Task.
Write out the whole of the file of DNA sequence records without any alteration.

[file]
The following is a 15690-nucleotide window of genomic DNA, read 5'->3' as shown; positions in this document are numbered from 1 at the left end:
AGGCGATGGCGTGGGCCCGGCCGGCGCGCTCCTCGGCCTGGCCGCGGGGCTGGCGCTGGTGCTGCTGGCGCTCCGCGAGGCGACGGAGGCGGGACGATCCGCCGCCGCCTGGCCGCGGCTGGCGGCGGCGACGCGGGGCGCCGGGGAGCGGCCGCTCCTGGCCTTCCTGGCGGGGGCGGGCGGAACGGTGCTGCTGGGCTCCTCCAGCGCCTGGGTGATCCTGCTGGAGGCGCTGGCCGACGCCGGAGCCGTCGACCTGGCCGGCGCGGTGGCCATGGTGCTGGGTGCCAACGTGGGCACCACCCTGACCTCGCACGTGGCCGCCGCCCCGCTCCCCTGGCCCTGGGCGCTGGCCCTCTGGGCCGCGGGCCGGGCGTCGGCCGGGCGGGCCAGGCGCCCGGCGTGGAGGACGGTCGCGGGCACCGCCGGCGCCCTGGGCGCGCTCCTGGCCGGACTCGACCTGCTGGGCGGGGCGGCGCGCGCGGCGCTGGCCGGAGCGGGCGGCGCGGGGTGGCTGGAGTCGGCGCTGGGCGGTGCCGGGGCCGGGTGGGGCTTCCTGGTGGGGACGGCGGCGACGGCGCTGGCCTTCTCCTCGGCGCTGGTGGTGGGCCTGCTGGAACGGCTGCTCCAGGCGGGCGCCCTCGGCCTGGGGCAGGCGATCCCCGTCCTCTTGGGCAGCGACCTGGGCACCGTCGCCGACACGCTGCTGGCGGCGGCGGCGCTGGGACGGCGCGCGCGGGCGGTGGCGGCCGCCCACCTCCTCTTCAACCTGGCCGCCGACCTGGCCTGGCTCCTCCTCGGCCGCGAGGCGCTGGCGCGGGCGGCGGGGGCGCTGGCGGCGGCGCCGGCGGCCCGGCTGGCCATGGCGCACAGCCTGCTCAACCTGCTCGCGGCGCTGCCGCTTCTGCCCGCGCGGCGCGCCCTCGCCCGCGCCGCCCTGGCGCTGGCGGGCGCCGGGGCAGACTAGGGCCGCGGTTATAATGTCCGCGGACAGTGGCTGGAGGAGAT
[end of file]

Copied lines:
The following is a 15690-nucleotide window of genomic DNA, read 5'->3' as shown; positions in this document are numbered from 1 at the left end:
AGGCGATGGCGTGGGCCCGGCCGGCGCGCTCCTCGGCCTGGCCGCGGGGCTGGCGCTGGTGCTGCTGGCGCTCCGCGAGGCGACGGAGGCGGGACGATCCGCCGCCGCCTGGCCGCGGCTGGCGGCGGCGACGCGGGGCGCCGGGGAGCGGCCGCTCCTGGCCTTCCTGGCGGGGGCGGGCGGAACGGTGCTGCTGGGCTCCTCCAGCGCCTGGGTGATCCTGCTGGAGGCGCTGGCCGACGCCGGAGCCGTCGACCTGGCCGGCGCGGTGGCCATGGTGCTGGGTGCCAACGTGGGCACCACCCTGACCTCGCACGTGGCCGCCGCCCCGCTCCCCTGGCCCTGGGCGCTGGCCCTCTGGGCCGCGGGCCGGGCGTCGGCCGGGCGGGCCAGGCGCCCGGCGTGGAGGACGGTCGCGGGCACCGCCGGCGCCCTGGGCGCGCTCCTGGCCGGACTCGACCTGCTGGGCGGGGCGGCGCGCGCGGCGCTGGCCGGAGCGGGCGGCGCGGGGTGGCTGGAGTCGGCGCTGGGCGGTGCCGGGGCCGGGTGGGGCTTCCTGGTGGGGACGGCGGCGACGGCGCTGGCCTTCTCCTCGGCGCTGGTGGTGGGCCTGCTGGAACGGCTGCTCCAGGCGGGCGCCCTCGGCCTGGGGCAGGCGATCCCCGTCCTCTTGGGCAGCGACCTGGGCACCGTCGCCGACACGCTGCTGGCGGCGGCGGCGCTGGGACGGCGCGCGCGGGCGGTGGCGGCCGCCCACCTCCTCTTCAACCTGGCCGCCGACCTGGCCTGGCTCCTCCTCGGCCGCGAGGCGCTGGCGCGGGCGGCGGGGGCGCTGGCGGCGGCGCCGGCGGCCCGGCTGGCCATGGCGCACAGCCTGCTCAACCTGCTCGCGGCGCTGCCGCTTCTGCCCGCGCGGCGCGCCCTCGCCCGCGCCGCCCTGGCGCTGGCGGGCGCCGGGGCAGACTAGGGCCGCGGTTATAATGTCCGCGGACAGTGGCTGGAGGAGAT